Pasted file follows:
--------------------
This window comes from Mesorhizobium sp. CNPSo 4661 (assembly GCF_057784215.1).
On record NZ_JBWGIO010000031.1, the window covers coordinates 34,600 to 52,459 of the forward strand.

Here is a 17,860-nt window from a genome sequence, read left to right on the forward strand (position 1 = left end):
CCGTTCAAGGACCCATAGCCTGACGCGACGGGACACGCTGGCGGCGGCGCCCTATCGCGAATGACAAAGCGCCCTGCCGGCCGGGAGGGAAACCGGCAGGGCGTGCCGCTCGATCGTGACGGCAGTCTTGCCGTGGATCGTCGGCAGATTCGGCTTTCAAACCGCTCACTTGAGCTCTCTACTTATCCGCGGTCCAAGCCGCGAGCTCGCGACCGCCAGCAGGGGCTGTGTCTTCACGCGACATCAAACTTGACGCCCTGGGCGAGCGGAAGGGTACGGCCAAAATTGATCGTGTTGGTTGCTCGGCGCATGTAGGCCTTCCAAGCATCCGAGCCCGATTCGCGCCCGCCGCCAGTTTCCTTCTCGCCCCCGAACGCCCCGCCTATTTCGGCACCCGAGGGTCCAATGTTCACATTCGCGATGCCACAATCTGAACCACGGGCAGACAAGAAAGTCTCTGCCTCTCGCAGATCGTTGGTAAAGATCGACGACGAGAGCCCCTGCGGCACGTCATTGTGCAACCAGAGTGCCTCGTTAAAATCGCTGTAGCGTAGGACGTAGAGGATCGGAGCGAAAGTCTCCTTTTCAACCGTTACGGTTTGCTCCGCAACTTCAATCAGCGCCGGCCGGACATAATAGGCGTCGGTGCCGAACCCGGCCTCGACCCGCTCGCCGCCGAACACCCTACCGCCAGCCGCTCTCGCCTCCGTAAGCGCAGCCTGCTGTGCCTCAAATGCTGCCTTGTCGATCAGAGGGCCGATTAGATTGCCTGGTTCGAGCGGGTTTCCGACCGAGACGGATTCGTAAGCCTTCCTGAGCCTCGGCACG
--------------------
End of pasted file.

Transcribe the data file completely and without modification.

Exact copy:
This window comes from Mesorhizobium sp. CNPSo 4661 (assembly GCF_057784215.1).
On record NZ_JBWGIO010000031.1, the window covers coordinates 34,600 to 52,459 of the forward strand.

Here is a 17,860-nt window from a genome sequence, read left to right on the forward strand (position 1 = left end):
CCGTTCAAGGACCCATAGCCTGACGCGACGGGACACGCTGGCGGCGGCGCCCTATCGCGAATGACAAAGCGCCCTGCCGGCCGGGAGGGAAACCGGCAGGGCGTGCCGCTCGATCGTGACGGCAGTCTTGCCGTGGATCGTCGGCAGATTCGGCTTTCAAACCGCTCACTTGAGCTCTCTACTTATCCGCGGTCCAAGCCGCGAGCTCGCGACCGCCAGCAGGGGCTGTGTCTTCACGCGACATCAAACTTGACGCCCTGGGCGAGCGGAAGGGTACGGCCAAAATTGATCGTGTTGGTTGCTCGGCGCATGTAGGCCTTCCAAGCATCCGAGCCCGATTCGCGCCCGCCGCCAGTTTCCTTCTCGCCCCCGAACGCCCCGCCTATTTCGGCACCCGAGGGTCCAATGTTCACATTCGCGATGCCACAATCTGAACCACGGGCAGACAAGAAAGTCTCTGCCTCTCGCAGATCGTTGGTAAAGATCGACGACGAGAGCCCCTGCGGCACGTCATTGTGCAACCAGAGTGCCTCGTTAAAATCGCTGTAGCGTAGGACGTAGAGGATCGGAGCGAAAGTCTCCTTTTCAACCGTTACGGTTTGCTCCGCAACTTCAATCAGCGCCGGCCGGACATAATAGGCGTCGGTGCCGAACCCGGCCTCGACCCGCTCGCCGCCGAACACCCTACCGCCAGCCGCTCTCGCCTCCGTAAGCGCAGCCTGCTGTGCCTCAAATGCTGCCTTGTCGATCAGAGGGCCGATTAGATTGCCTGGTTCGAGCGGGTTTCCGACCGAGACGGATTCGTAAGCCTTCCTGAGCCTCGGCACG